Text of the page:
EU proposes regulation to improve software update and spare part availability for smartphones and tablets

EU proposes regulation to improve software update and spare part availability for smartphones and tablets

As part of its efforts to make consumer electronics more sustainable, the EU has proposed new regulations that will require OEMs to offer at least five years of security updates and three years of OS updates to their devices. In addition, EU regulators have also suggested minimum spare part requirements for smartphones and tablets sold in the region for a minimum of five years.

The new proposal comes just months after EU lawmakers reached an agreement to standardize USB Type-C ports and USB-PD fast charging across various devices, including smartphones, tablets, e-readers, and cameras. It is part of the commission’s broader plan to make electronics more sustainable and lessen their environmental impact.


The minimum software update requirements and repair part availability specified in the new draft regulation (via Ars Technica) aim to lengthen the life cycle of smartphones and tablets. If the regulation passes, the EU will require OEMs to make 15 types of repair parts available for at least five years after taking a device off the market. The repair parts include the battery, display, cameras, charging ports, mechanical buttons, microphones, speakers, hinge assemblies, and SIM/memory card trays.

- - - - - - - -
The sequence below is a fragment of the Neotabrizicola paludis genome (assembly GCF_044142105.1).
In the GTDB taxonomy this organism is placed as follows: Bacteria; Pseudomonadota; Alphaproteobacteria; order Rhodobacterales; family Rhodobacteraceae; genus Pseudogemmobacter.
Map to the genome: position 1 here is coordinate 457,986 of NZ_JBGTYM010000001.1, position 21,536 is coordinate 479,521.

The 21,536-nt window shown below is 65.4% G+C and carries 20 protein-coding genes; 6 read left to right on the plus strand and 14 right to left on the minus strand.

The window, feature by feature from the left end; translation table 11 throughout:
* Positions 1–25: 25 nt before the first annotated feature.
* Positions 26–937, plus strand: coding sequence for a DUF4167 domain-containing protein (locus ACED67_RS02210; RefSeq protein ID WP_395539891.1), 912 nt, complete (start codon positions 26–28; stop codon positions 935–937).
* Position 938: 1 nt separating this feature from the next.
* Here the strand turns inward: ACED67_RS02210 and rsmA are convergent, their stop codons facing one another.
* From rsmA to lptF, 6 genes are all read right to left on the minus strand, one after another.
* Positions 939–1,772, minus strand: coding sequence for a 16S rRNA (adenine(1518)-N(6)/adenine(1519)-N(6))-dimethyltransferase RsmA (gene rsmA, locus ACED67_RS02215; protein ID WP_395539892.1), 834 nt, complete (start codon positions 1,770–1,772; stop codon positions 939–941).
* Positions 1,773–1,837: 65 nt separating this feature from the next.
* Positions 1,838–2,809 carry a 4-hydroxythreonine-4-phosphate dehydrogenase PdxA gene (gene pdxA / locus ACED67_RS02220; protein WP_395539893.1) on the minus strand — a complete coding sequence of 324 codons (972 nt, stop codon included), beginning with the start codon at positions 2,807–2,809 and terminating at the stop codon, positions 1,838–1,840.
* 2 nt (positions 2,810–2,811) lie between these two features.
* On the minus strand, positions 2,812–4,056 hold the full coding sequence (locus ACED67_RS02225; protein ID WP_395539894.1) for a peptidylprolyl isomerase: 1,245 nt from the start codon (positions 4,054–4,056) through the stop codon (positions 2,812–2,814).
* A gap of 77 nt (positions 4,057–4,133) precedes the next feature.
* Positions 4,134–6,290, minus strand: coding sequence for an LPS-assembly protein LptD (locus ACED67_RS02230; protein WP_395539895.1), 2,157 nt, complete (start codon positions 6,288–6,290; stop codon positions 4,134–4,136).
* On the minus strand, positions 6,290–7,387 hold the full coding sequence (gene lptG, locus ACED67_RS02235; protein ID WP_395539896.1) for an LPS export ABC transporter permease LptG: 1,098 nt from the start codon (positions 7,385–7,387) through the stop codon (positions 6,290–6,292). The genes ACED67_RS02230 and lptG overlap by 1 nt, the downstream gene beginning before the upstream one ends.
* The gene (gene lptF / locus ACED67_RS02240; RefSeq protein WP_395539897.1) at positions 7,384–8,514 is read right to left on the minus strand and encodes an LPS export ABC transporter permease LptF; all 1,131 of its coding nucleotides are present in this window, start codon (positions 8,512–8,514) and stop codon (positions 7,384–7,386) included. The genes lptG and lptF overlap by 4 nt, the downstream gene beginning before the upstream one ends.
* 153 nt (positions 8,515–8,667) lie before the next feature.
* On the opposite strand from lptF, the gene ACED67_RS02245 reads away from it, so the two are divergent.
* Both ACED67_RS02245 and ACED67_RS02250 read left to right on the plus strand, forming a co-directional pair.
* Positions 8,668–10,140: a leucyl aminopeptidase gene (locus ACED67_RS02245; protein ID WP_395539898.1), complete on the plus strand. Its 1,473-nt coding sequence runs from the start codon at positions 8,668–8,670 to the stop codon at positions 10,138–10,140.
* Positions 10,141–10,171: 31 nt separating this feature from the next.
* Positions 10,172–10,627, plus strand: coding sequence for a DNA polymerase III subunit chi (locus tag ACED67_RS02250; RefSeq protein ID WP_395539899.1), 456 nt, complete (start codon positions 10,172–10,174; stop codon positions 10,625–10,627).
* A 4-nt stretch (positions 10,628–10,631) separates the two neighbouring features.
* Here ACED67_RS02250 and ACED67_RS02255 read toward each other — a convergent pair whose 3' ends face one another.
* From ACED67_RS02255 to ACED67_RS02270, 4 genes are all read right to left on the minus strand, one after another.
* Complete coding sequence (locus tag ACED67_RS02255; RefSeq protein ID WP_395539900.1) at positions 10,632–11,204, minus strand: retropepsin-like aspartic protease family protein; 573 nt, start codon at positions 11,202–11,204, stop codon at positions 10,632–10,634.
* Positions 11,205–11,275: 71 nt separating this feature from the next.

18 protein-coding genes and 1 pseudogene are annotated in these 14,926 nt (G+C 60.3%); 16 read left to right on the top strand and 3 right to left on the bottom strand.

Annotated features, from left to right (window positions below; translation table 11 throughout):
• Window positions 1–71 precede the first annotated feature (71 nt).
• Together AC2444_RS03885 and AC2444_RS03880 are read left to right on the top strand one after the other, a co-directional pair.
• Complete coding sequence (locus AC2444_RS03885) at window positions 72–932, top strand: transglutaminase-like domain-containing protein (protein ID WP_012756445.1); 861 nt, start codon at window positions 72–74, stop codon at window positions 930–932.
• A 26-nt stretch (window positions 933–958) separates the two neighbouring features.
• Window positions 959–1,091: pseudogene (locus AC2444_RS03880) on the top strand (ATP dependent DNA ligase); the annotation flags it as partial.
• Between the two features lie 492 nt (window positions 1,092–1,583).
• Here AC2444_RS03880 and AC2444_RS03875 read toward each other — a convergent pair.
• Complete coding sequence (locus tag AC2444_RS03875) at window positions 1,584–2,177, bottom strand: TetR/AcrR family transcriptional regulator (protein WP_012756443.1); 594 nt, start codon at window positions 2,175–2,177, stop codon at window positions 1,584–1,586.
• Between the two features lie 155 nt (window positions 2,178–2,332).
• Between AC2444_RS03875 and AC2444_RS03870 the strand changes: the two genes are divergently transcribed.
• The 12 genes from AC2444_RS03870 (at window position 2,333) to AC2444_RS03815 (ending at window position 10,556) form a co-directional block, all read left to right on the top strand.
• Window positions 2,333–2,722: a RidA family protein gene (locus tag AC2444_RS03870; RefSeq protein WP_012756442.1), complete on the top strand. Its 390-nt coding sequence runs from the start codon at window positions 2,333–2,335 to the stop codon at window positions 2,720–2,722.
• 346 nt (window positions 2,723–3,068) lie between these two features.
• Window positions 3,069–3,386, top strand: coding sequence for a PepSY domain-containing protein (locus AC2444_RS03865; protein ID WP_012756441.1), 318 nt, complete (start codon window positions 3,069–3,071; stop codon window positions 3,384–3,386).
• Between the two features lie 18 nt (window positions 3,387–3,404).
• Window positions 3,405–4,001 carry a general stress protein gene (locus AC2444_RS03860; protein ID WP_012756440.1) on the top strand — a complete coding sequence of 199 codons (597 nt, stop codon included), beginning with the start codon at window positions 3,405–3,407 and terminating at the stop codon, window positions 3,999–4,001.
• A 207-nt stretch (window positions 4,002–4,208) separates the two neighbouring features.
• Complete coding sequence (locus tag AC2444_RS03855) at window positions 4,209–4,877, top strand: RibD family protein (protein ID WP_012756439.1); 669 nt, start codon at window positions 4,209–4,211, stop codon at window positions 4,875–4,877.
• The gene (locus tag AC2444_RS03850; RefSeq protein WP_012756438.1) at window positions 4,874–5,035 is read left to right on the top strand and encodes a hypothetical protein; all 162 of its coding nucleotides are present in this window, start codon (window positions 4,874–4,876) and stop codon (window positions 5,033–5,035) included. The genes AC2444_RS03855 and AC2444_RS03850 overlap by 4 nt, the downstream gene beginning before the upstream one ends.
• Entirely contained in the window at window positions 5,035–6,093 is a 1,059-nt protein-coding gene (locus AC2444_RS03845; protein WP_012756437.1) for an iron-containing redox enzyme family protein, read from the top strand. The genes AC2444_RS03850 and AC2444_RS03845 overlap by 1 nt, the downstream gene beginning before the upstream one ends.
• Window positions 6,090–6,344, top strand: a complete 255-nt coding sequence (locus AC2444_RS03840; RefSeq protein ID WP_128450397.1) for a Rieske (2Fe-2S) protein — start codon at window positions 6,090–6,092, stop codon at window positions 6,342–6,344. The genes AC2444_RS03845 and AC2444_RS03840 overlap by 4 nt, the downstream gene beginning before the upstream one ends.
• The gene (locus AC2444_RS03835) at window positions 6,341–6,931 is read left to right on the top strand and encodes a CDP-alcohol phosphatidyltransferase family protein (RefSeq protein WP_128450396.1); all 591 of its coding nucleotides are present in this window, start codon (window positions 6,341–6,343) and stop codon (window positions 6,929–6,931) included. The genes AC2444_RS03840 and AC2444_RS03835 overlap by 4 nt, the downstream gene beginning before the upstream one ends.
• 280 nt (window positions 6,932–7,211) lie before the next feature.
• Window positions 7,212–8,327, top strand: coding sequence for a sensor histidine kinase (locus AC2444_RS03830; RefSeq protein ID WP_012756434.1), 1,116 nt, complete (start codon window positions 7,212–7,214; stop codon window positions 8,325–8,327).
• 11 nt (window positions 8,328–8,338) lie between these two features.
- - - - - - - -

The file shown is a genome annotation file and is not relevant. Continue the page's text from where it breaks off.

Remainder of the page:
Smartphone manufacturers also have the option to either offer batteries and back-covers for their devices or design batteries that meet a new minimum standard. The proposed standard requires smartphone batteries to have 83 percent of the rated capacity after 500 charge cycles and 80 percent after 1000 charge cycles.

Along with supplying the spare parts, OEMs will have to provide detailed repair instructions for all parts for at least seven years after the last day of marketing the devices. Smartphone makers will also have to set up relatively open systems for repair professionals to register and access the instructions.

In addition, the proposed regulation requires OEMs to offer at least three years of OS upgrades and five years of security updates to the devices, with the security updates reaching users “at the latest two months after the public release.” While Apple already meets these software update requirements, Samsung and Google are the only Android OEMs that currently promise five years of security updates for a few of their devices.

The EU will collect feedback on the proposal till September 28 and tweak it for adoption by Q4 2022. It will likely take effect twelve months after the approval.

Source: European Commission
Via: Ars Technica

About author

Pranob Mehrotra
Pranob Mehrotra

A Literature and Linguistics graduate with a keen interest in everything Android. When not writing about tech, Pranob spends most of his time either playing League of Legends or lurking on Reddit.

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